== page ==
“Now wake up, mate. I’m comin’.”
I awoke slowly, the dream lingering like an afterimage. I clung to it, trying to pull myself back in, but it slipped away into the darkness of reality…
Another few seconds and I was wide awake. The dream already seemed like a distant memory. It had been a good dream, I remembered that much. Something about the Island…
The clock on my nightstand read 11:38 p.m. I stared at the ceiling for a few minutes, trying to remember more of the dream, but as always, the details drifted tantalizingly just beyond my conscious reach. Finally I gave up and, yawning, rolled onto my side and closed my eyes.
It came from outside, behind me—a faint crunch of dry leaves.
My eyes snapped open. Automatically I drew my covers tighter around my shoulders, hairs prickling all over my body. I listened intently but didn’t dare roll over to look out the window behind me.
It was your imagination, I told myself. You were practically asleep, so—
It wasn’t my imagination.
Panic and adrenaline shot through me like electricity, and I frantically scrambled out of bed and lunged for the stairs—then saw the closed door. The memory of slamming it flashed behind my eyes, and I froze while reaching for the doorknob. What the hell was I going to do, run scared to my mommy? I couldn’t do that, especially not now.
Another crunch—leaves being stepped on, I was almost certain.
Suddenly feeling courageous—or perhaps just reckless—I spun around and peered out the window.
From across the room, in the darkness, I couldn’t see much of anything. Still, I let out a breath of relief. I listened another five or ten seconds, but heard nothing more.
It was probably just an animal. A raccoon, maybe a squirrel.
But what if it wasn’t? What if it was a robber? Or worse…?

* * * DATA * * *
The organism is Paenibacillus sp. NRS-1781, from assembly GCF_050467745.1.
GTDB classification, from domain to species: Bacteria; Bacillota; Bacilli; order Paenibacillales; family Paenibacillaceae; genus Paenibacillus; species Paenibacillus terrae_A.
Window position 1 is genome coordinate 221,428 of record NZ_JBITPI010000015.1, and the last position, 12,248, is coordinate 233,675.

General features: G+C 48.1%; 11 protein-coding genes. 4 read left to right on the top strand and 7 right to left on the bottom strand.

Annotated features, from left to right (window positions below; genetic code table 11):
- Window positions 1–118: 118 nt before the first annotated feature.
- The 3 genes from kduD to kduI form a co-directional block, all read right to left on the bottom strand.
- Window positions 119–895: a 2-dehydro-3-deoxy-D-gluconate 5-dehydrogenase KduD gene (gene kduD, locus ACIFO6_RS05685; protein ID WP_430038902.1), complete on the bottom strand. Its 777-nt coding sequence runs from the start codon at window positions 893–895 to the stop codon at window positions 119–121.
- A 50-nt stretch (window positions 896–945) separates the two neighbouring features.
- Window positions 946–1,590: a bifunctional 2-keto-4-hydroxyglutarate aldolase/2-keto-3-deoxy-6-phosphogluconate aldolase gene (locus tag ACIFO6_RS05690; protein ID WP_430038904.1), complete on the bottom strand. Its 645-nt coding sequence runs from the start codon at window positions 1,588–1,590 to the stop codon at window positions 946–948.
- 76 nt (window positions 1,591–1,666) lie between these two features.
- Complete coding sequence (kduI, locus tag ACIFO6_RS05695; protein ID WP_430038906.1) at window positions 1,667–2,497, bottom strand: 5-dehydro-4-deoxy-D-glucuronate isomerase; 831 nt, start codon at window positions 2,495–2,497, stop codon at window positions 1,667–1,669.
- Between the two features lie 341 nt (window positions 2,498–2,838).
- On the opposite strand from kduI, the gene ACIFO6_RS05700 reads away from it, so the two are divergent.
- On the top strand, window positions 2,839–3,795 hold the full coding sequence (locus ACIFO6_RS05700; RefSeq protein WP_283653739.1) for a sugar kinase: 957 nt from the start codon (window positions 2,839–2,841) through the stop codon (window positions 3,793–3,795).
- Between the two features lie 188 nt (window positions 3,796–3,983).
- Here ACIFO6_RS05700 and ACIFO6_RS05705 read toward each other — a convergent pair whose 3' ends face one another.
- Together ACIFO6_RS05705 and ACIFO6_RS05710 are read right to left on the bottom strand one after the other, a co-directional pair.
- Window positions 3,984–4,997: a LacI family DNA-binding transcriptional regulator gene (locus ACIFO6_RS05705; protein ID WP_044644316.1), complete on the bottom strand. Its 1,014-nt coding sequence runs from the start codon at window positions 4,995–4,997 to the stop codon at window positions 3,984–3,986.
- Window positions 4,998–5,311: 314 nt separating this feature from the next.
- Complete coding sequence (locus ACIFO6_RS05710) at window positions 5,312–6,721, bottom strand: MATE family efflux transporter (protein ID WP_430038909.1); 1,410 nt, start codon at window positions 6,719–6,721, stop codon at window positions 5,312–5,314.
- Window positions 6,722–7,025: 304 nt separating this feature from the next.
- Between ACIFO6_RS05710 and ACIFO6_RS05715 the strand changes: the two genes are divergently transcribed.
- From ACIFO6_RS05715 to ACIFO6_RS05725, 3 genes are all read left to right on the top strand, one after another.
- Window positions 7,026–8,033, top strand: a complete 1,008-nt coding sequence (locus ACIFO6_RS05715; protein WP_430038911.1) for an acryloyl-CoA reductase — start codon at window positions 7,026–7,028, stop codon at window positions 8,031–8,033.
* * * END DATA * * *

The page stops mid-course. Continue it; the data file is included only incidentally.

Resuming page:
Hell, maybe it’s Santa Claus getting a head start.
I snorted, smiling, and my anxiety abated a bit. I decided I was being ridiculous. Scaring myself. Totally overreacting.
Nevertheless, I knew I probably wouldn’t sleep again tonight unless I investigated a bit.
I slowly tiptoed up to the window and scanned the roof of the garage, which my room sat on top of. Nothing. From inside the window, though, I could see little to either side. Trying to pretend to myself that I wasn’t afraid in the slightest, I unlocked the window, slid it open, and—
The cheerful voice of a boy, seemingly right in my ear: “Boo.”
I yelped, leapt back, and tumbled backward over my bed, crashing to the carpet behind it. I quickly peeked over the mattress, my heart going crazy, just as a dark, humanlike figure swung down from the roof of my room and perched on the windowsill.
After some careful consideration, I decided I’d seen enough. I scrambled to my feet and lunged for the door—but never reached it. Something grabbed my collar (How the hell’d it move so fast?!) and yanked me backward. I landed on the bed on my back, and before I could move, the figure was standing astride my waist. A boy’s shadowy face loomed over me, eerily backlit by the moonlight, and for one heart-stopping moment, I was certain I was about to die.
Then the boy grinned broadly and said in a cheerful, Australian accent, “G’day, Ricky.”
Hearing my name in his voice, I realized instantly:
This boy seemed somehow…familiar…
The boy backflipped off the bed—yeah, backflipped—and landed lightly on the floor in front of me. “No worries, mate,” he said. “I’m na here to hurt ya.”
I sat up slowly, my heart still freaking out, and glanced at the door. Common sense was advising me, DON’T JUST SIT THERE, YOU DUMBASS, RUUUUNNNN!!! But the boy’s casual friendliness and distinct familiarity won me over.